Halle Berry Says Her Historic Oscar Win “Meant Nothing” for Hollywood Diversity
In 2002, when Halle Berry became the first black woman to win the best-actress Oscar, she dedicated the award to “every nameless, faceless woman of color that now has a chance because this door tonight has been opened.” It felt like an important, emotionally charged moment of change in Hollywood history. Fifteen years later, though, Berry remains the only woman of color to have received that prestigious award. And in a new interview, Berry confessed how hurt she is by the Academy’s lack of diversity progress—highlighting the 2016 Oscar nominations, which inspired the #OscarsSoWhite backlash, as “probably one of my lowest professional moments.”
Remembering the moment in 2016 when she heard that the Oscar nominations that year did not feature a single actor of color, Berry told Teen Vogue’s Editor-in-Chief Elaine Welteroth that she sat there, remembering the emotional Oscar speech she gave in 2002.
“I don’t even remember where that speech came from, because I didn’t have a speech [planned],” Berry said, speaking at a panel at the Cannes Lions International Festival of Creativity. “I was pretty sure Sissy Spacek was going to win. That [sentiment] just was what was ruminating in my spirit during that whole process.”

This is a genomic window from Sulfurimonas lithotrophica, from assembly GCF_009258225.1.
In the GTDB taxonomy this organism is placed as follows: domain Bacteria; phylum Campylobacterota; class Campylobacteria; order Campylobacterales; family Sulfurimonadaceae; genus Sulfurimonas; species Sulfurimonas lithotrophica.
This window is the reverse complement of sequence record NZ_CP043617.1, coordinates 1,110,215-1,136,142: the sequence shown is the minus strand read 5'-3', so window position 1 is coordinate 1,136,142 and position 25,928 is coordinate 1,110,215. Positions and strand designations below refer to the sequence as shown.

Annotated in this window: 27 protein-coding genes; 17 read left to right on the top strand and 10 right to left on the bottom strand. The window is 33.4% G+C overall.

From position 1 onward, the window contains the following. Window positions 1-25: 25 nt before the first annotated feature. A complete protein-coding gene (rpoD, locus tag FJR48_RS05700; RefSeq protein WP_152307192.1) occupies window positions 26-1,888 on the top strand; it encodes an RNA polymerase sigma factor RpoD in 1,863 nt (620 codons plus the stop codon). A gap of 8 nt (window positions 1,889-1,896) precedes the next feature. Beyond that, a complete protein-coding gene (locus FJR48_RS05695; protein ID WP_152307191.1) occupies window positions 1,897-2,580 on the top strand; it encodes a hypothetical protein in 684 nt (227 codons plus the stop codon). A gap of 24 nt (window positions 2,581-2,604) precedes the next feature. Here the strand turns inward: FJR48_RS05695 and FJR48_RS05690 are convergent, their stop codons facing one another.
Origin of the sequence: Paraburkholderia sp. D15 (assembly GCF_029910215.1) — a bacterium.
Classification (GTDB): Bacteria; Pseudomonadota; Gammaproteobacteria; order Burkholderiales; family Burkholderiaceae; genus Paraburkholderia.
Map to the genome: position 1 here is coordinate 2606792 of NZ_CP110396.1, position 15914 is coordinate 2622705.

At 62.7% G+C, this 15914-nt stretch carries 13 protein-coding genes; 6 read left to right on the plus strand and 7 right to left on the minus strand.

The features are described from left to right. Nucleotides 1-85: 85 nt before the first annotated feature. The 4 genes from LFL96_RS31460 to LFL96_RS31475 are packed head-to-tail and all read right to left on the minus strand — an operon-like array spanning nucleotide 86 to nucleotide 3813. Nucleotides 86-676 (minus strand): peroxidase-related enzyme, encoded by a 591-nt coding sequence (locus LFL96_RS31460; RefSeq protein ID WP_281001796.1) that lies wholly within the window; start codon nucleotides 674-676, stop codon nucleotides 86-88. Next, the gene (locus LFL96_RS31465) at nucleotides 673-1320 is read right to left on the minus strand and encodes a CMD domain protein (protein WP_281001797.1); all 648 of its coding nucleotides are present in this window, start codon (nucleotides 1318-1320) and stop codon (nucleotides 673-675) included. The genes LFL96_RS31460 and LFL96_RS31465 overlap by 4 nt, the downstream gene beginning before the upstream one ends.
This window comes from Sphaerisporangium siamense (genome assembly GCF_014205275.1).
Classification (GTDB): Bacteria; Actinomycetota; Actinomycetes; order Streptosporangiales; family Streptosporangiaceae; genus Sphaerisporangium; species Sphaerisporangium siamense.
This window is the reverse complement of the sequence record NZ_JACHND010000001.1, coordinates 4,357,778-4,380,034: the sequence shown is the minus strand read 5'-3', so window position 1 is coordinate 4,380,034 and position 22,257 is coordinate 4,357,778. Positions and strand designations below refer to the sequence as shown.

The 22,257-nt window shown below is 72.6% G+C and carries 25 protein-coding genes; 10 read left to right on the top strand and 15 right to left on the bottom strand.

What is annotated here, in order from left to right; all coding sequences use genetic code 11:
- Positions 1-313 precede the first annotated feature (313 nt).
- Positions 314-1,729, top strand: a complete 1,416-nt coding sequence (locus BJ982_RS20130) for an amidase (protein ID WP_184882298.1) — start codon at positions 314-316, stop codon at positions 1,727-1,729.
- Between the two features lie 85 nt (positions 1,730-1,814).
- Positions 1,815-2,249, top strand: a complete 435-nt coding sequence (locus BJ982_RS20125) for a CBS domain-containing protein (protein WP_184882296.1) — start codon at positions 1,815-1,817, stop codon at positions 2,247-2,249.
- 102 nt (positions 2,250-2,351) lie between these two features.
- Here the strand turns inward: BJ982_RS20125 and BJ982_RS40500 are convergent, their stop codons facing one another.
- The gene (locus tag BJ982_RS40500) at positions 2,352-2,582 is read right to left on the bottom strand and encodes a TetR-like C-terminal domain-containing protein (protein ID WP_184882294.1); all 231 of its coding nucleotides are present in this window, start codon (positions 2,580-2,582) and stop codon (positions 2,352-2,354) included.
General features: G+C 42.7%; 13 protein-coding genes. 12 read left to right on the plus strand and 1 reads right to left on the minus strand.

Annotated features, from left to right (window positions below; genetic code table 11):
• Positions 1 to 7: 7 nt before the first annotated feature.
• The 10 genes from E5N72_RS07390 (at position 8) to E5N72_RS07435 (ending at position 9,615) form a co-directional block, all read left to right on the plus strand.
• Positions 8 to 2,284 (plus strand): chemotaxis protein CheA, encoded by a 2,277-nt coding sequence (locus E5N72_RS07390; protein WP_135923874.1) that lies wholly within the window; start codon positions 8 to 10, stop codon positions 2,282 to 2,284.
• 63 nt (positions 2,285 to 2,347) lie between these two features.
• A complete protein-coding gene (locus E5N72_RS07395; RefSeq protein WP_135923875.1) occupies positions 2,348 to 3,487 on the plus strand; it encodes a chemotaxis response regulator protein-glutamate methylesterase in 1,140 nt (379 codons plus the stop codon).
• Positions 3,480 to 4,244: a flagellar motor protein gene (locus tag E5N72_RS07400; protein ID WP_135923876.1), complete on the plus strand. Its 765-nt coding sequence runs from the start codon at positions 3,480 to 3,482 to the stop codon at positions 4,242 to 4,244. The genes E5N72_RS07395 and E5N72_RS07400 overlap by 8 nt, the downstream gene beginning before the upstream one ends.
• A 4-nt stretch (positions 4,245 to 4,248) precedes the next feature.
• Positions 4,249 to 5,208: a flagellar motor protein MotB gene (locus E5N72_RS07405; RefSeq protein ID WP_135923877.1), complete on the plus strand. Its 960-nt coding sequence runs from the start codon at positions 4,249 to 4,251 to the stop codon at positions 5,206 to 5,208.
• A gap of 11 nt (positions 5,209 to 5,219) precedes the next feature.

When she heard about the 2016 nominations, though, she was struck with a sickening realization about her historic Oscar win.
“I sat there and I really thought, ‘Wow, that moment really meant nothing. It meant nothing. I thought it meant something, but I think it meant nothing.’”
“I was profoundly hurt by that, and saddened by that,” Berry continued. “It inspired me to try to get involved in other ways, which is why I want to start directing. I want to start producing more. I want to start making more opportunities for people of color. I have conversations more deeply with Academy members, and I’m trying to figure out how to help and add more diversity to the Academy.”
“These kinds of groups have to start changing and have to become more conscious and more inclusive,” Berry added. “I think black people . . . people of color . . . only have a chance to win based on how much we’re allowed to put out. That says to me that we need more people of color writing, directing, producing—not just starring. We have to start telling stories that include us.”
Since Berry’s win, eight women of color have been nominated in the best-actress category—Ruth Negga, of Loving, being the most recent.